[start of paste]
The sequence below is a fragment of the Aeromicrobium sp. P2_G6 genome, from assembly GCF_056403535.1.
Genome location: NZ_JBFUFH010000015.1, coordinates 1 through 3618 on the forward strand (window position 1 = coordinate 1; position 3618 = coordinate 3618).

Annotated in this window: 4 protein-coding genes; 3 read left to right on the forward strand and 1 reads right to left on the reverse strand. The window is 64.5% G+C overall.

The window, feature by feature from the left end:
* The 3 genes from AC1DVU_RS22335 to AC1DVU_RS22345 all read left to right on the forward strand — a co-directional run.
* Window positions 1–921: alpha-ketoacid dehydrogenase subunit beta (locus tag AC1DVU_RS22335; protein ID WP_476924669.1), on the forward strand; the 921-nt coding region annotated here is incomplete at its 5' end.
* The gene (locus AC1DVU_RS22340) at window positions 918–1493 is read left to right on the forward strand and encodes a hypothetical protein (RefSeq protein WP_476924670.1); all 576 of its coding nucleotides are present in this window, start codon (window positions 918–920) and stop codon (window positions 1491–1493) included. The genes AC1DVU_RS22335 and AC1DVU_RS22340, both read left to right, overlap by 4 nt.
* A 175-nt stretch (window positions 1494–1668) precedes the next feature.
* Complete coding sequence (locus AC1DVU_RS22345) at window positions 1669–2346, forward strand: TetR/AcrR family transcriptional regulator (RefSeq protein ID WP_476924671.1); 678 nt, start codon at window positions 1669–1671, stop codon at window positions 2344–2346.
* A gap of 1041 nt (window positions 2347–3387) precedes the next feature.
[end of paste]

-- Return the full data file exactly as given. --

The sequence below is a fragment of the Aeromicrobium sp. P2_G6 genome, from assembly GCF_056403535.1.
Genome location: NZ_JBFUFH010000015.1, coordinates 1 through 3618 on the forward strand (window position 1 = coordinate 1; position 3618 = coordinate 3618).

Annotated in this window: 4 protein-coding genes; 3 read left to right on the forward strand and 1 reads right to left on the reverse strand. The window is 64.5% G+C overall.

The window, feature by feature from the left end:
* The 3 genes from AC1DVU_RS22335 to AC1DVU_RS22345 all read left to right on the forward strand — a co-directional run.
* Window positions 1–921: alpha-ketoacid dehydrogenase subunit beta (locus tag AC1DVU_RS22335; protein ID WP_476924669.1), on the forward strand; the 921-nt coding region annotated here is incomplete at its 5' end.
* The gene (locus AC1DVU_RS22340) at window positions 918–1493 is read left to right on the forward strand and encodes a hypothetical protein (RefSeq protein WP_476924670.1); all 576 of its coding nucleotides are present in this window, start codon (window positions 918–920) and stop codon (window positions 1491–1493) included. The genes AC1DVU_RS22335 and AC1DVU_RS22340, both read left to right, overlap by 4 nt.
* A 175-nt stretch (window positions 1494–1668) precedes the next feature.
* Complete coding sequence (locus AC1DVU_RS22345) at window positions 1669–2346, forward strand: TetR/AcrR family transcriptional regulator (RefSeq protein ID WP_476924671.1); 678 nt, start codon at window positions 1669–1671, stop codon at window positions 2344–2346.
* A gap of 1041 nt (window positions 2347–3387) precedes the next feature.